The first few weeks of a new employee starting at your company is stressful for everyone.
The individual is anxious about learning the ropes at a new firm, your employees are worried about how this person will fit into the existing group, and you, as the manager, are worried about all this and more.
It is imperative for managers to create onboarding programmes to help new staff quickly and easily adjust to your corporate culture.
This process, also called orientation, is beyond just a quick overview meeting, or even a training session; in fact, it is dedication by the boss to help the new staff join the group in the quickest, easiest and most productive manner.
After all, remember that what the individual learns in the first month is going to affect their performance for the rest of their time at your company.
What Does A Successful Onboarding Programme Include?
The first day should always be dedicated to helping the incoming new employee learn the basics of your firm.
To start, you should designate a welcome committee who will greet them and show them around.
Make sure your receptionist is aware that a newcomer is joining the team that day so she can show them in right away and explain where you will be waiting.
If you are not available, designate a member of staff to provide a walkabout the area, explaining where their cubicle or office is, where the eating area is, where the bathroom is located, etc.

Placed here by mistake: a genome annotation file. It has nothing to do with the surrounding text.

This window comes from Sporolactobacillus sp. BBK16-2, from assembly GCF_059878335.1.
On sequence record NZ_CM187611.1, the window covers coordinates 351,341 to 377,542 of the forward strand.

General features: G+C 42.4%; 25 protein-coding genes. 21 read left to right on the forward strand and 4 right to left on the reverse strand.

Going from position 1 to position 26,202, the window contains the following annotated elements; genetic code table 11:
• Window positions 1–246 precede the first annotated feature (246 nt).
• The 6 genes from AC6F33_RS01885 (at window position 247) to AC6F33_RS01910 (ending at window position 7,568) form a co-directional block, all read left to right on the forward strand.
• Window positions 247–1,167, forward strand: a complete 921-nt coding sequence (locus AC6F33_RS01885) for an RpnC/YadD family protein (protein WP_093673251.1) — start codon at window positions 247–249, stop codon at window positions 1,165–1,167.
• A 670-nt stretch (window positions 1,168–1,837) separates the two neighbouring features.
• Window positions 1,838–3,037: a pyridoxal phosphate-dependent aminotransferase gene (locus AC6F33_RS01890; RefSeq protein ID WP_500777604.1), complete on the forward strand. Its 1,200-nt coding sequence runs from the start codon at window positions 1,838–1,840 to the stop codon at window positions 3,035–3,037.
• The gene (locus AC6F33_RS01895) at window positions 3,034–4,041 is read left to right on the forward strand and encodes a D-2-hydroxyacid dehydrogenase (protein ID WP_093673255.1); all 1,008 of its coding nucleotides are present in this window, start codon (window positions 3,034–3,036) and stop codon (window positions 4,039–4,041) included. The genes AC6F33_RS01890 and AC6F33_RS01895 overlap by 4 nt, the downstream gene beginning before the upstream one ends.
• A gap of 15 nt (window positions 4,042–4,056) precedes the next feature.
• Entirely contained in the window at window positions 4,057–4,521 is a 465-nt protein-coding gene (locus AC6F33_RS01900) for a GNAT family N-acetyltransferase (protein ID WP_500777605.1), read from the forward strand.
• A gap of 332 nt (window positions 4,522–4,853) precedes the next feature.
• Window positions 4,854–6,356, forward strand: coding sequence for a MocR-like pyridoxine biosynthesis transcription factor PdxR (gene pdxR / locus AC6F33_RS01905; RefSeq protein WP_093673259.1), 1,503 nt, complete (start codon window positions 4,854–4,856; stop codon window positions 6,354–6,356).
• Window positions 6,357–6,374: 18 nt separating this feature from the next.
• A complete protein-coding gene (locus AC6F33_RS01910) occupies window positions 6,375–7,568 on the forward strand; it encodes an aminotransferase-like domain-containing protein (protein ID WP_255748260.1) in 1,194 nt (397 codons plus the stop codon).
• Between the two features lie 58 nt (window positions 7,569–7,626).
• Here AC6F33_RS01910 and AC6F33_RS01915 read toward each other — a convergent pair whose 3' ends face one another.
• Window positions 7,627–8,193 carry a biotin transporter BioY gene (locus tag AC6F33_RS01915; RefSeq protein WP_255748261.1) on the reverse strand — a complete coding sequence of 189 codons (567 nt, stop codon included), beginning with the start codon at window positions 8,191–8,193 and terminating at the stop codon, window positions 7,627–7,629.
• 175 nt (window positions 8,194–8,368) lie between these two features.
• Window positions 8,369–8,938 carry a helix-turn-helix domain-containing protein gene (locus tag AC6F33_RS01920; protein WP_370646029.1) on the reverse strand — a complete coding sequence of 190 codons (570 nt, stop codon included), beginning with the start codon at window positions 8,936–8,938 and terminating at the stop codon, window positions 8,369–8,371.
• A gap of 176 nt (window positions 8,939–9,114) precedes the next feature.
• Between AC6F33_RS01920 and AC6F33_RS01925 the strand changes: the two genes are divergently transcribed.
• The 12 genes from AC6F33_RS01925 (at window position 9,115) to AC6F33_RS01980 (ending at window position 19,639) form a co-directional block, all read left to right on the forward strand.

Make sure the person is introduced to all the relevant people they will need to interact with to do their job.
As well, tell the newcomer who to turn to s if they have questions going forward.
At the end of the first day, take the time to quickly meet with this individual and ask if they have any concerns.
Many companies have a set of training sessions or videos they show to new employees.
These often include sexual harassment videos and the like.
However, as an employer, you must remember that training cannot be confined to one session.
Prior to the employee’s first day, you should consider what the individual will need to learn about job responsibilities, corporate policies and the like.
Then, you should review what materials are available, and supplement anything that isn’t included.
You may want to write down the details of the person’s job responsibilities so that they can refer to the notes throughout the first month or so.
Remember to check in regularly with the new hire to make sure they are understanding everything and have no questions.
A final vital part of the onboarding programme is regular feedback.
You must remember that a new employee will be worried about how they perform, and wonder if they are doing the job right.
This is why it is important for you to provide daily feedback in the first few weeks about how this individual is doing; providing praise for accomplishments and tips on how to improve what has gone wrong.
Head of Training and Development